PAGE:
Monday, September 21, 2020

Lights! Camera! Murder! is now available

A play which took me years of on and off writing and revising and tweaking to complete, went on to get rejected by several publishers, and was finally given up for dead has just been published by Brooklyn Publishers.

The play, of course, is Lights! Camera! Murder! I've told the whole crazy story before, so let me just say here what a joy it is to finally see this play in print. It's my first play with Brooklyn, and my 18th play overall.

Ordering info and a free script sample can be found on Brooklyn's website. Here's the blurb:

It's 1948, and Hope Holloway is an ambitious young press agent on Dial M for Migraine, a detective movie that's three weeks late and half a million dollars over budget. To finish the movie, temperamental leading man Roger Drummond has to film one last scene, a scene in which his character drinks a poisoned cup of coffee. 

Roger gives the performance of his life, writhing in agony as he collapses to the floor. But when the scene is done, and Roger remains sprawled on the floor, Hope has a horrible realization: the coffee really was poisoned! 

Worried about the bad press this will generate, Hope quickly hides the body so she can solve the murder herself. But who could the murderer be? Alberto Bologna, the hotheaded director who's only pretending to be Italian? Gwendolyn Chambers, the bubbleheaded starlet who can't read her cue cards without squinting? Tommy Novak, the gawky production assistant who has a crush on Hope? Or one of several other unlikely suspects? 

With its crazy characters and snappy dialogue, this sassy send-up of the Golden Age of Hollywood is guaranteed to be a blockbuster hit!

The theater world is still largely on hold with the COVID-19 crisis, but I'm hoping to see this play on its feet soon, maybe early next year.

Thursday, September 3, 2020

An Enchanted Bookshop Christmas is now available

Just in time for the new school year, Pioneer Drama Service has released the latest addition to the growing series of Enchanted Bookshop plays. 

It's titled An Enchanted Bookshop Christmas (echoes of those heartwarming Hallmark specials?) and it's my very first holiday play. The play's web page, including a script sample and complete ordering info, can be found here.

Here's the blurb:
Revisit or discover anew the beloved literary characters of the bestselling The Enchanted Bookshop in this very merry prequel. This time, they're joined by a whole crew of Christmas-themed characters, including the Nutcracker Prince, Amy March, the Velveteen Rabbit, the Little Match Girl, and even Ebenezer Scrooge himself!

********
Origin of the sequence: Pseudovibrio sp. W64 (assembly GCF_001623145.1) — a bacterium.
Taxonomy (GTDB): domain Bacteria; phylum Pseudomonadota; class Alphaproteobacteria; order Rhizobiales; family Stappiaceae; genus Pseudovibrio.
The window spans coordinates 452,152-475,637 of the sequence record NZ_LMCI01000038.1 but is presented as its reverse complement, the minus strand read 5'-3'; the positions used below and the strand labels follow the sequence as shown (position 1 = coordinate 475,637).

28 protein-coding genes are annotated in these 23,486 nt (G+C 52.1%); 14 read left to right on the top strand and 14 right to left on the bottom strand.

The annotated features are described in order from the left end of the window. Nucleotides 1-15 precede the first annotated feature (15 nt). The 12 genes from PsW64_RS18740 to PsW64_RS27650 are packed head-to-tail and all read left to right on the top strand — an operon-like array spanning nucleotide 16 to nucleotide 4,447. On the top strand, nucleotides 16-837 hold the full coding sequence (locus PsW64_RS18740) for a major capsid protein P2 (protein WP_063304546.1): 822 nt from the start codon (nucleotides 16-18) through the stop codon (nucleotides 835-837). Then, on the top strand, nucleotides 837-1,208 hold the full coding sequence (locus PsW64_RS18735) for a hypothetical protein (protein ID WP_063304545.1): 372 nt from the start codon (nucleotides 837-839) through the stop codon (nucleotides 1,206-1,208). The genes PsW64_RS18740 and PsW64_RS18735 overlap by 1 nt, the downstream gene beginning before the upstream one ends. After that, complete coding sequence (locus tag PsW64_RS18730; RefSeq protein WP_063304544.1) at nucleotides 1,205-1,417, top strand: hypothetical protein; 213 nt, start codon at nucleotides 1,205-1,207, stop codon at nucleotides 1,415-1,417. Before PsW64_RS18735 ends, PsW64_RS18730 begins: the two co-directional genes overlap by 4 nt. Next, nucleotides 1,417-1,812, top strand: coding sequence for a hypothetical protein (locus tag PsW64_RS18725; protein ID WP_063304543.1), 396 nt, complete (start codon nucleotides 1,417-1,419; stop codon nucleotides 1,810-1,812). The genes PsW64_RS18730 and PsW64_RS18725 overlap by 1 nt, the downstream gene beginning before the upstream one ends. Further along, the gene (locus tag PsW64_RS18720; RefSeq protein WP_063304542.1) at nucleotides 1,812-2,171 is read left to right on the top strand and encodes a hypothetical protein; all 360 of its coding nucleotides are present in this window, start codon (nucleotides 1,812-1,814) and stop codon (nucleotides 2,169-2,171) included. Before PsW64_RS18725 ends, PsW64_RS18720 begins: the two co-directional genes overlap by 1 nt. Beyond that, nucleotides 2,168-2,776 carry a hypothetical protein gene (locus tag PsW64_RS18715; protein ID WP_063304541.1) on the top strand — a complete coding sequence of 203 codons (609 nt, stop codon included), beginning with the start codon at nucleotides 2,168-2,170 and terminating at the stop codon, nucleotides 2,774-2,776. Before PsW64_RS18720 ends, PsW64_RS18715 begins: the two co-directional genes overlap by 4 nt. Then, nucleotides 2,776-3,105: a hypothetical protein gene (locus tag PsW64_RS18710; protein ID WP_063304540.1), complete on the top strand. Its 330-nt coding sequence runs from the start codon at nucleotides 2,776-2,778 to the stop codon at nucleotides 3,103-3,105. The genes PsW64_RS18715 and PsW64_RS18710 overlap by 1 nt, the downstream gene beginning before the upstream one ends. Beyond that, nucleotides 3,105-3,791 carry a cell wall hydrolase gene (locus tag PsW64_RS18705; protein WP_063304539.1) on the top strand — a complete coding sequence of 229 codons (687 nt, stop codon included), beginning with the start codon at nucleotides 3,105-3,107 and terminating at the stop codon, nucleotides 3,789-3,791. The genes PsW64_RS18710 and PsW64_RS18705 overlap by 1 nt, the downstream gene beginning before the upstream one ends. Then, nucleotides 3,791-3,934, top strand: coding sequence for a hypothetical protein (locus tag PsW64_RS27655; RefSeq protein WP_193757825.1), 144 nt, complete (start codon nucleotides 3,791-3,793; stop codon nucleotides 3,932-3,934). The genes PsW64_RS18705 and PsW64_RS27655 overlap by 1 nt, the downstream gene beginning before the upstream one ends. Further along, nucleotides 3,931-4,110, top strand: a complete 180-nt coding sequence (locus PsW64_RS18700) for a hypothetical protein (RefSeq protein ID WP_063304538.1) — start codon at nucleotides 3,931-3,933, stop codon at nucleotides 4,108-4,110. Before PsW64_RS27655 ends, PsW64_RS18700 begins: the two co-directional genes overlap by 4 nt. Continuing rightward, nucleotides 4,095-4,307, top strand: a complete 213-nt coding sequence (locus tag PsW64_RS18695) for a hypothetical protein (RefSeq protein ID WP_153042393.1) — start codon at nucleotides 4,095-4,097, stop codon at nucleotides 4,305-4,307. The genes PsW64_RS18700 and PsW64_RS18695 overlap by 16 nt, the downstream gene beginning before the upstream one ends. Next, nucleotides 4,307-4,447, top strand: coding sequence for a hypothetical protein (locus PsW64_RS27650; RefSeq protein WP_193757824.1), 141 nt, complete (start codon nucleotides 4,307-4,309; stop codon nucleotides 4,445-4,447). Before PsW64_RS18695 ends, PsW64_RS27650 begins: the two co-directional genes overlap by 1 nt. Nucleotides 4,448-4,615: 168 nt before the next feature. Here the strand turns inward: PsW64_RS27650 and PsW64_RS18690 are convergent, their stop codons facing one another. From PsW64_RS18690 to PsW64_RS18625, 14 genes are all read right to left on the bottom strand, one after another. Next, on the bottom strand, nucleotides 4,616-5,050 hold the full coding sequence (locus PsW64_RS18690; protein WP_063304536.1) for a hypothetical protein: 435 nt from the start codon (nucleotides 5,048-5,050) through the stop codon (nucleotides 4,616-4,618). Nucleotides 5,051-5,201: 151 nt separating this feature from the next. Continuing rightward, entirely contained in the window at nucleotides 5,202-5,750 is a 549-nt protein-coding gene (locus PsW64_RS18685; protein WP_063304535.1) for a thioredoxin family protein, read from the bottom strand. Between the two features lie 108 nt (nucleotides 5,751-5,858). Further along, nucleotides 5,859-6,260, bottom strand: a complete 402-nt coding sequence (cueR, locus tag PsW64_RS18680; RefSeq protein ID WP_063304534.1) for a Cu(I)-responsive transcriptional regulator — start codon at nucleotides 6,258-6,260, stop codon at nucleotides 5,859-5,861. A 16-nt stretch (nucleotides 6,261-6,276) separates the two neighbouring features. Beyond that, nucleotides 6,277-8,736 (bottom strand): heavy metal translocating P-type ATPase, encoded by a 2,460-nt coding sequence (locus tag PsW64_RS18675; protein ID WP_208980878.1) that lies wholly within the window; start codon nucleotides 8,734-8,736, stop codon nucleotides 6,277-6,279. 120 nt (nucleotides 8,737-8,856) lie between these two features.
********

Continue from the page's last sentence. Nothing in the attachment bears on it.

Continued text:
As the play begins, it's four days before Christmas and Miss Margie, the scatterbrained owner of the shop, is thrilled to have two very special guests — her serious-minded sister Ellen and book-loving niece Annabelle.  Ellen was recently laid off from her position as an astronomy professor, and she's certain she'll never find a job again. 
Her luck changes, however, when high-tech billionaire Philip Brantley stops in at the shop and Margie convinces him to hire Ellen for his new space project. With Ellen out shopping, Margie has a brainstorm to wrap the bookmark that Philip wrote his phone number on it and give it to Ellen as a Christmas present. After all, what could possibly go wrong? The present could go missing, that's what!
Now it's up to the Lits to solve the mystery of the missing bookmark and save the day for Ellen — all without giving away their magical existence. It's a hilarious, heartwarming tale that reminds us that the best gifts don't come wrapped in pretty paper and bows.
Of course, An Enchanted Bookshop Christmas had to be a prequel as the original play concluded (spoiler alert!) with the Lits disappearing into their books forever. And that was just one of the challenges in writing this play. After all, how can you create any kind of tension in a story when you know the heroes will survive for another play? Well, I came up with a neat little solution that I think works well.

Another challenge was deciding which characters to include. In my post about the original play, I explained how I came up with the six literary characters who formed the core of that story.

One of the most important criteria for me was that the characters be instantly recognizable from their costumes. This narrowed things down pretty quickly, and I ended up going with Dorothy Gale, Tom Sawyer, Pollyanna, Robin Hood, Heidi, and Sherlock Holmes (of course, Pollyanna may be the odd girl out here, as she's not particularly well-known outside the 1960 Disney movie).

I knew I wouldn't be able to stick to that rule in the new play. Sure, all of the new Christmas-themed characters are well-known and well-loved. But they're not visually iconic in the same way that the original six were.